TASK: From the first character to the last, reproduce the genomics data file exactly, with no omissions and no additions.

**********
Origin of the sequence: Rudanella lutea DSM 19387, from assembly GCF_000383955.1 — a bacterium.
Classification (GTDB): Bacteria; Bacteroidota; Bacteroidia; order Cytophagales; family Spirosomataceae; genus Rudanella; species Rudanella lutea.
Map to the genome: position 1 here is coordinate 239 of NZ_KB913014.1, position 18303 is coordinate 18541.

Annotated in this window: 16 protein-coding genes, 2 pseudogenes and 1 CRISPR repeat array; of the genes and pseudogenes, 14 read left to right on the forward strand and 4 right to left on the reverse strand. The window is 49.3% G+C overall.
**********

Origin of the sequence: Rudanella lutea DSM 19387, from assembly GCF_000383955.1 — a bacterium.
Classification (GTDB): Bacteria; Bacteroidota; Bacteroidia; order Cytophagales; family Spirosomataceae; genus Rudanella; species Rudanella lutea.
Map to the genome: position 1 here is coordinate 239 of NZ_KB913014.1, position 18303 is coordinate 18541.

Annotated in this window: 16 protein-coding genes, 2 pseudogenes and 1 CRISPR repeat array; of the genes and pseudogenes, 14 read left to right on the forward strand and 4 right to left on the reverse strand. The window is 49.3% G+C overall.